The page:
Mar 5, 2012 @ 6:49 am

March 5, 2012 Avalanche Advisory

There is MODERATE avalanche danger above 5000 feet in the west central Montana backcountry. Small avalanches in specific areas; or large avalanches in isolated areas.

Good Morning! This is Tim Laroche at the West Central Montana Avalanche Center with your backcountry avalanche advisory for Monday, March 5th, 2012.

Weather and Snowpack Analysis

Spring rolled in this past weekend and mountain temperatures soared into the low to mid forties on Sunday at all advisory area locations above 6000 feet in elevation. Winds blew hard out of the west and south most of the weekend gusting into the 50mph range in some locations. Currently, temperatures are in the low to mid thirties and the winds are out of the south and west at 8-10 mph under partly cloudy skies.

The sun crust that formed a week ago is now providing a slick sliding surface for the new snow that we received late last week. This crust is most pronounced on south and east aspects. The new snow of 6-10 inches is failing easily in our stability tests on these aspects during this period of warm weather. This condition however, is not a big concern unless a slope fails on a persistent weakness deeper in the snowpack. This is not likely, since it is taking a lot of force in our stability tests to get it to fail.

North facing aspects do not have the sun crust in the upper snowpack, and this is where you will find the softest snow. These aspects are staying cool at upper elevations and providing the best opportunity for recreation. The concern on these slopes is the buried surface hoar layer that is down 2-3 feet. This weakness has gained strength the past few weeks and stability tests have consistently been improving. You will still want to look for this weakness before riding a steep open slope.

Now that warmer temperatures have arrived it is important to pay attention to how the snow is changing during the day, and even hour by hour. You will want to move off steep terrain once the snow becomes damp. Temperatures remained warm last night so look for snow conditions to deteriorate quickly today. Temperatures will cool significantly tonight with the arrival of a cold front and this will help to improve avalanche conditions. When the warm temperatures return later this week, be sure to pay attention to dormant weak layers becoming more reactive, weakening cornices, and for point release slides on steep solar aspects.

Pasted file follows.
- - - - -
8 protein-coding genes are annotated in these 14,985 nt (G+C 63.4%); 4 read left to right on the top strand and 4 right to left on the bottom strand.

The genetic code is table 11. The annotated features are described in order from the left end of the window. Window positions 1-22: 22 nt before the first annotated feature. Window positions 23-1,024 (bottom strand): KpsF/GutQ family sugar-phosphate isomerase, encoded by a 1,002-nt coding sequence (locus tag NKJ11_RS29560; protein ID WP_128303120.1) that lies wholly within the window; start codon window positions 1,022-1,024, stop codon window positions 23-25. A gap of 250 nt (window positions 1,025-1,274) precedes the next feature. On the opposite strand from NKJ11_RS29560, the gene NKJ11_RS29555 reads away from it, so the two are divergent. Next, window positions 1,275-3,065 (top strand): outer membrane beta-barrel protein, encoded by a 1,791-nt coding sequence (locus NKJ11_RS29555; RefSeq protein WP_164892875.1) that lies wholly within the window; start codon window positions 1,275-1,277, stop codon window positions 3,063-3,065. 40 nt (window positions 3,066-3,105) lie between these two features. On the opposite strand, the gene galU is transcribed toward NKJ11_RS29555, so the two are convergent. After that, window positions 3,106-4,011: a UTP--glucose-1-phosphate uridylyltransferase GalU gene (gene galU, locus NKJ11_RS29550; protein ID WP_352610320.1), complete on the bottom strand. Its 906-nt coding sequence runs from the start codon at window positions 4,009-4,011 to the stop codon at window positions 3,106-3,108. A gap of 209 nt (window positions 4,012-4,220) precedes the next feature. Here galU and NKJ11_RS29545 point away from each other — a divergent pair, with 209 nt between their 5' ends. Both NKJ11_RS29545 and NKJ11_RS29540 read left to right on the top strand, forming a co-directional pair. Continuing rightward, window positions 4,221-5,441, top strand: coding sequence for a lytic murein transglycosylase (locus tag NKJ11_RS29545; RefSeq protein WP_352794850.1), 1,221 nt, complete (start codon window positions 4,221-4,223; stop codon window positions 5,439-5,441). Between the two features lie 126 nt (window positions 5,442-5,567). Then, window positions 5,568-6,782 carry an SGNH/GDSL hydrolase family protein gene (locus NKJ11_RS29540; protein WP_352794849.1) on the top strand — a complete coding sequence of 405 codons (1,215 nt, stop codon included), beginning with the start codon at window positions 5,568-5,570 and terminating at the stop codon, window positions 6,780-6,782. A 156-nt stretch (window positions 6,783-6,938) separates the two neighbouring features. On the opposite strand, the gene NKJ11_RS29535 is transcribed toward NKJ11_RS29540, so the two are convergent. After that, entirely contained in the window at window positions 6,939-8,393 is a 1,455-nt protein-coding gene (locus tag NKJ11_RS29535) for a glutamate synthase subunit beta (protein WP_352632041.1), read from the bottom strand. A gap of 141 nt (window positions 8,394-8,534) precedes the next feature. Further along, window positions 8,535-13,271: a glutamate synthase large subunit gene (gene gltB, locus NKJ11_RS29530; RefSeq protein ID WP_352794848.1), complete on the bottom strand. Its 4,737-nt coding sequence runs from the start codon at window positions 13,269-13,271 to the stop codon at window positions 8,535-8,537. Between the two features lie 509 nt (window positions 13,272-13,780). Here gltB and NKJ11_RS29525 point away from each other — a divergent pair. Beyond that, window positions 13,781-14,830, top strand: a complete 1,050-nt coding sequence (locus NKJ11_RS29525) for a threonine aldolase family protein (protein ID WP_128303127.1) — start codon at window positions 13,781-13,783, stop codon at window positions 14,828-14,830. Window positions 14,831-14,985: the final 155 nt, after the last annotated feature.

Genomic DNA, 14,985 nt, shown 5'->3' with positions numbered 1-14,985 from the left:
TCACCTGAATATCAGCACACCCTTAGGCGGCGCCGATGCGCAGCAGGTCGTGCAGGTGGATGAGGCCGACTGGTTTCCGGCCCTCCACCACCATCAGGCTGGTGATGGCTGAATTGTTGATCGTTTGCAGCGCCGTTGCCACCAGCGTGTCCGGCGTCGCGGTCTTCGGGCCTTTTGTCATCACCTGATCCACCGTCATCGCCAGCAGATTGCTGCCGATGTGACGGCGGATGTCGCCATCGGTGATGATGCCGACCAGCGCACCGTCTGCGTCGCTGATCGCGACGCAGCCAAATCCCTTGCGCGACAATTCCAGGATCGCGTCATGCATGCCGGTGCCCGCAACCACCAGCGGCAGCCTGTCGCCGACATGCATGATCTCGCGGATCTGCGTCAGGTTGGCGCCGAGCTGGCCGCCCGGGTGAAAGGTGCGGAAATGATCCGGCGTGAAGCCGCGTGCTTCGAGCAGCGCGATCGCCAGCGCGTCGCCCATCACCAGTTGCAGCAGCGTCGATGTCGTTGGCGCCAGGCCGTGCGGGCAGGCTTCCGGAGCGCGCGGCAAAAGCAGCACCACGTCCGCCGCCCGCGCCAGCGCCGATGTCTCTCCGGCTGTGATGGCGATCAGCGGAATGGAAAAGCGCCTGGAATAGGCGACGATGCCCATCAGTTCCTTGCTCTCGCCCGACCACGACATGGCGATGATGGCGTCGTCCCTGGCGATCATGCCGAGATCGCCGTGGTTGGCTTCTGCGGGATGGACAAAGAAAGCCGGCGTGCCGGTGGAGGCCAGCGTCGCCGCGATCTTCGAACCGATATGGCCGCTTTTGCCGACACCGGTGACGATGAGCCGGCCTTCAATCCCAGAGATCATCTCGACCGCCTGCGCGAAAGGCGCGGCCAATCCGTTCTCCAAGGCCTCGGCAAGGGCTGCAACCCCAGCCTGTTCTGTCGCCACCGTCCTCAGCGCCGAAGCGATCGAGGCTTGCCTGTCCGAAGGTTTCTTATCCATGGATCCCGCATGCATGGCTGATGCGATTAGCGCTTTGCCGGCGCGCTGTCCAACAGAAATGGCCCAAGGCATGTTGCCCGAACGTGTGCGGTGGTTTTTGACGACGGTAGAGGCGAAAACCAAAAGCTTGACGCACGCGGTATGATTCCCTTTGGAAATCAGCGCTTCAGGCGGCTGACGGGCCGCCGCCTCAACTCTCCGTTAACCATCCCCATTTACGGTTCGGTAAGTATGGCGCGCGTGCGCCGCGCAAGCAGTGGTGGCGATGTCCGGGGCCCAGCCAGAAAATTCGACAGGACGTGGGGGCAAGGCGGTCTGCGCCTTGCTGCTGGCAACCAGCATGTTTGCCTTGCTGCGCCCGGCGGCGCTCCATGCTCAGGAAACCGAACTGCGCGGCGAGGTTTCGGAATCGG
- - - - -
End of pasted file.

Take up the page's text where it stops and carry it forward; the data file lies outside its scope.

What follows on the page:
We received a report late last night of a live recovery of a snowmobiler caught and buried in a slide near Seeley Lake. The details are vague and Steve will be up there today to investigate. He will post more information on our website under the Documents/Accident Reports tab.

Weather Forecast and Avalanche Outlook

Mountain temperatures will warm into the forties this afternoon and southwest winds will increase ahead of a cold front arriving tonight. The cold front could bring 5-10 inches of new snow by Tuesday morning with gusty west winds to 40 mph. Cooler temperatures and a few lingering snow showers are forecast for Tuesday. Then, a ridge of high pressure builds over our area starting Wednesday bringing rising temperatures through the end of the week.

I expect the avalanche danger to increase with the new snow load followed by warming temperatures.

Dudley will issue the next advisory on Friday, March 9th.

If you get out and have the time to send us some information about what you are seeing, please use our “submit observation” link on our website or send us a quick note at [email protected]. This information is invaluable to us and in turn comes back to you in the form of a better forecast.





This information is the sole responsibility of the Forest Service and does not apply to operating ski areas. The avalanche danger rating expires at midnight tonight but the information can help you make a more informed decision regarding travel in avalanche terrain for the next few days.

Our advisory area includes National Forest System lands in the Bitterroot Mountains from Lost Trail Pass north to Granite Pass, the Rattlesnake Mountains north of Missoula and the Southern Swan and Mission Mountains near Seeley Lake, MT. Avalanche information for the Lookout Pass/St. Regis Basin area is available from the Idaho Panhandle Avalanche Center.